|European Central Bank headquarters, Frankfurt|
Markets got their first glimpse on Tuesday, June 2, of just what the European Central Bank has been so busy buying in its Pandemic Emergency Purchase Programme (PEPP), a €750 billion scheme set up by the ECB in March to help maintain monetary policy transmission in the face of the economic chaos caused by government responses to the coronavirus pandemic.
While most purchases so far are of sovereign debt, as expected, the striking finding is that most of the private sector debt that the bank bought – some 76% of the €46 billion total in that segment – was in the commercial paper (CP) market.
Within that, some 81% – a total of €28.7 billion – was primary issuance.
It was in CP where some of the earliest corporate funding pain was felt as liquidity began to dry up in the middle of March, a factor that led to companies quickly drawing on their bank lines to refinance paper that could not be rolled over, as well as to provide additional working capital.
That pressure began to ease as stimulus measures kicked in – including the ECB’s PEPP, which expanded on existing measures like the asset purchase programme (APP) and the corporate sector purchase programme (CSPP).
The PEPP waived previous eligibility requirements to allow the purchase of Greek government debt, and allowed the ECB to start buying non-financial commercial paper.
The striking finding is that 76% of the €46 billion private sector debt the ECB bought was in the commercial paper market
While the €10.58 billion of corporate bond buying by the ECB was dwarfed by its activity in the CP market, it still mattered – in particular where the bank chose to deploy its firepower.
Bankers had already commented to Euromoney throughout late March and April that official institutions were playing a larger role than usual in the order books of euro-denominated bond issues.
In a report published today, June 3, and based on the ECB data, analysts at CreditSights estimate that primary market buying accounted for 59% of total monthly ECB purchases of corporate bonds in April and 66% in May.
Since the CSPP was initiated in March 2016, the analysts note that primary market purchases have totalled only about 16% of the portfolio, with primary activity generally rising only in seasonal periods of low liquidity.
When it comes to secondary market activity, the lower than usual percentage of total purchases there suggests that the existence of the ECB backstop bid is the important thing for investors, rather than actual buying in the market.
Primary deals, unsurprisingly, needed a little more help to overcome the fear. In any case, the more obvious deployment of official firepower in primary books will have sent a calming message to secondary markets, creating a positive feedback loop that lessened the need for active intervention there.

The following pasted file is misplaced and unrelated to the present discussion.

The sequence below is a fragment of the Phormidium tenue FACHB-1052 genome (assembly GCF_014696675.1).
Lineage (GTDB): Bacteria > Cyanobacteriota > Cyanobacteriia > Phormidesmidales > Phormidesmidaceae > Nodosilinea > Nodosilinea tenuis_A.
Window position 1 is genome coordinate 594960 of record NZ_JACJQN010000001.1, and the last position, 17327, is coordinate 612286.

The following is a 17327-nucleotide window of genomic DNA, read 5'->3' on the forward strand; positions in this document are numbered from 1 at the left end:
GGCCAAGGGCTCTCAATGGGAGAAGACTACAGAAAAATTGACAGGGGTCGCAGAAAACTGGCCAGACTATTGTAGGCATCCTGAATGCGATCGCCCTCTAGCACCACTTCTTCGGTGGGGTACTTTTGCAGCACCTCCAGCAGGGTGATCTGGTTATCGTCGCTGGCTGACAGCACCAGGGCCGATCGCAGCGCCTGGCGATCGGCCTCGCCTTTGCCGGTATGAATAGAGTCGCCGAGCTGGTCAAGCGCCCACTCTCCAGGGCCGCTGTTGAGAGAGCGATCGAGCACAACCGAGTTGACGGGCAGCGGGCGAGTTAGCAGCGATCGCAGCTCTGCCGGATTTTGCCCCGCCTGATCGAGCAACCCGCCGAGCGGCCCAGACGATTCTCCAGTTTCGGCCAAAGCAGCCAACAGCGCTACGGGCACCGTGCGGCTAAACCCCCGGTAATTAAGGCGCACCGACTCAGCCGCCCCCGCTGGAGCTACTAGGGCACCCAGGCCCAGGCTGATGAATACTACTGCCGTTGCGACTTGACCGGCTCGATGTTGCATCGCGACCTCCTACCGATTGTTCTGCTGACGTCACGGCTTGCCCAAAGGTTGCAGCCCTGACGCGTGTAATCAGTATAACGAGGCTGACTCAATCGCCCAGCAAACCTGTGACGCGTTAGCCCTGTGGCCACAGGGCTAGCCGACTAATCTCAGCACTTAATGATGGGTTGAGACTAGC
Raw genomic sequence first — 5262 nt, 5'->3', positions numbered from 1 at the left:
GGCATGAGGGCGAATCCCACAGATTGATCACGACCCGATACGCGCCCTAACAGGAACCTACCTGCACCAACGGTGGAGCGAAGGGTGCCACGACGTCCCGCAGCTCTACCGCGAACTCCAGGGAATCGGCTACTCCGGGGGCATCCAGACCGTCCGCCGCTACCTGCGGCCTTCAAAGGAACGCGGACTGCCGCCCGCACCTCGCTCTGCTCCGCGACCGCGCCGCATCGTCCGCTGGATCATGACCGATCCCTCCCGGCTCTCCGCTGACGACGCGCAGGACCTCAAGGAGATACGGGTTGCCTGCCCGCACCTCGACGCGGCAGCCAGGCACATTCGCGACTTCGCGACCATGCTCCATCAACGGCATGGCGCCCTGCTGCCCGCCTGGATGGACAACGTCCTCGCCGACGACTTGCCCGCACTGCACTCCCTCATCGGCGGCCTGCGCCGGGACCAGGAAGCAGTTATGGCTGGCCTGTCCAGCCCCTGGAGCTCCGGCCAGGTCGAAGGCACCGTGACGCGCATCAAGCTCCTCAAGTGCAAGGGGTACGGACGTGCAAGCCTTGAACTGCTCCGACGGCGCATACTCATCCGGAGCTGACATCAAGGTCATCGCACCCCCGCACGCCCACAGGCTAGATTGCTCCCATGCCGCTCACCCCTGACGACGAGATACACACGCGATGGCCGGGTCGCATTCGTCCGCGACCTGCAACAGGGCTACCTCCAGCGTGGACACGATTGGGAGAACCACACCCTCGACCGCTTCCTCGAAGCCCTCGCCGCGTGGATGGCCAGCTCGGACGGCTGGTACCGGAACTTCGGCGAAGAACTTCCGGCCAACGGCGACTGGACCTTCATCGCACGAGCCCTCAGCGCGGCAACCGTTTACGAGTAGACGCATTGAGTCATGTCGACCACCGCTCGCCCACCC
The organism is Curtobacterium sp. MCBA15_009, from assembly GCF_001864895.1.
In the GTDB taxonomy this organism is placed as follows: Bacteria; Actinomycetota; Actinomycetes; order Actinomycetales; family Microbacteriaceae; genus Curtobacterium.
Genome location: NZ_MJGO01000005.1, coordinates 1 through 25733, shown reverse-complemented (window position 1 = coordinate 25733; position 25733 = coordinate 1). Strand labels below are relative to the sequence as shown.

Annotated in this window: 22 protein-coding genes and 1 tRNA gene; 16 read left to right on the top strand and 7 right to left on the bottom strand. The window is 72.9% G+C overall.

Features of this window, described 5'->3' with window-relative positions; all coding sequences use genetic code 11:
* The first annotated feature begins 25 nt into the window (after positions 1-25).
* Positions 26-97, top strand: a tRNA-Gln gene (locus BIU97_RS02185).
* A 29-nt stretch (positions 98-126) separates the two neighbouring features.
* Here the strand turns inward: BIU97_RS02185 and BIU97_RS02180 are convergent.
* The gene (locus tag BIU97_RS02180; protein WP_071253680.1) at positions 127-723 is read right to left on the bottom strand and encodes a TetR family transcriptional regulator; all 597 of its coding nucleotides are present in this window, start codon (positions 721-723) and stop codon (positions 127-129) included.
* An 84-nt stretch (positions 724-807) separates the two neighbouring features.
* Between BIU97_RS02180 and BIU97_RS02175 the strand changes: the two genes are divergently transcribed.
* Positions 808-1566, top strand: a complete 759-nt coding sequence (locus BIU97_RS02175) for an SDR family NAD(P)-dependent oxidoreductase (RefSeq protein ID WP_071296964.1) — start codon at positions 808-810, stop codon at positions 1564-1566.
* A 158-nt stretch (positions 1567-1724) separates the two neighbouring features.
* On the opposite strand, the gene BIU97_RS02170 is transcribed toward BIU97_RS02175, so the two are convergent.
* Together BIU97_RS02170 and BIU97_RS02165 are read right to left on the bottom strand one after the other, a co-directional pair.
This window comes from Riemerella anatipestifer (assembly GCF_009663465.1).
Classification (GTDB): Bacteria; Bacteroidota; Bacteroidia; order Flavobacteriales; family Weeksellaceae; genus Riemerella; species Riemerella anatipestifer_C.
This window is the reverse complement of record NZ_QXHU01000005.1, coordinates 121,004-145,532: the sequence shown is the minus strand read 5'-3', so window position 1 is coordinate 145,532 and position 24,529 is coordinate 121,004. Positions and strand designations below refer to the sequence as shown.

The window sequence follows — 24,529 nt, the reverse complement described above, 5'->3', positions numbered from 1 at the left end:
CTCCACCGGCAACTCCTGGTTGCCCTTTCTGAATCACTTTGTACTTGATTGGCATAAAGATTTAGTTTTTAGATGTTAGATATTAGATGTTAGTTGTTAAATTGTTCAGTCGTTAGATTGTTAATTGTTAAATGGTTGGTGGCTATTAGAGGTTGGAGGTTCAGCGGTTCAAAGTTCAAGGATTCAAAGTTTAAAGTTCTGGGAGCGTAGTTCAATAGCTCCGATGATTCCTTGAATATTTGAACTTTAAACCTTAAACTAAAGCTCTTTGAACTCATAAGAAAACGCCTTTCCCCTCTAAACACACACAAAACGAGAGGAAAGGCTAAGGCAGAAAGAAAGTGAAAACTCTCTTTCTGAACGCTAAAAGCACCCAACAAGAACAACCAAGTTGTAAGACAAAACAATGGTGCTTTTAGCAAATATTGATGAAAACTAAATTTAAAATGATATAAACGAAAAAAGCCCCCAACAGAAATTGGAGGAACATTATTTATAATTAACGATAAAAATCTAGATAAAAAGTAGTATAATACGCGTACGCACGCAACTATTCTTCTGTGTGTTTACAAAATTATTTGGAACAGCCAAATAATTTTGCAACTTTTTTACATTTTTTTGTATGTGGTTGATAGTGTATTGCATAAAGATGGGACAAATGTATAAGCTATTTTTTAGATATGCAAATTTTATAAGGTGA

The PEPP uses the European Union’s capital key – a measure of the relative sizes of EU economies that is also used to determine a national central bank’s contribution to ECB capital – as a benchmark allocation for purchases of debt originating in different countries.
But the scheme is able to deviate from the capital key. Announcing the launch of the PEPP in late March, the ECB said that “purchases will be conducted in a flexible manner”.
According to this first slug of data, it is certainly using that flexibility when it comes to sovereign bonds.
The CreditSights analysts observe that PEPP purchases of Italian sovereign debt are around 4.7 percentage points above the country’s capital key-weighted allocation, while Spain is more than one percentage point over.
France is underweight by about 6.8 percentage points, “but that could be due to a significantly larger share of the commercial paper programme being allocation to French credits,” noted the CreditSights analysts.
The current legal dispute between the German constitutional court and the ECB might have weighed on some decisions around purchases.
On May 5, the German court rocked EU institutions with its ruling that the Bundesbank should only participate in ECB bond-buying if the ECB provided a “proportionality assessment” of the scheme.
The court said it could block German involvement in ECB purchases if such an assessment was not produced within three months.
The weighted average maturity of the German sovereign debt bought under the PEPP is just 3.15 years, the shortest of all countries. For Italy it is 7.07 years, for France 8.19, for Spain 8.28.
This pattern “would allow for a smoother automatic roll-off from the programme for Germany once net purchases stop while the rest of the Eurozone will see a slower pace of roll-off,” according to CreditSights.
The ECB’s governing council is next scheduled to meet on Thursday and is expected to increase the current €750 billion scope of the PEPP by as much as €500 billion. An increase of that size may require an extension of the PEPP from December 2020, they note.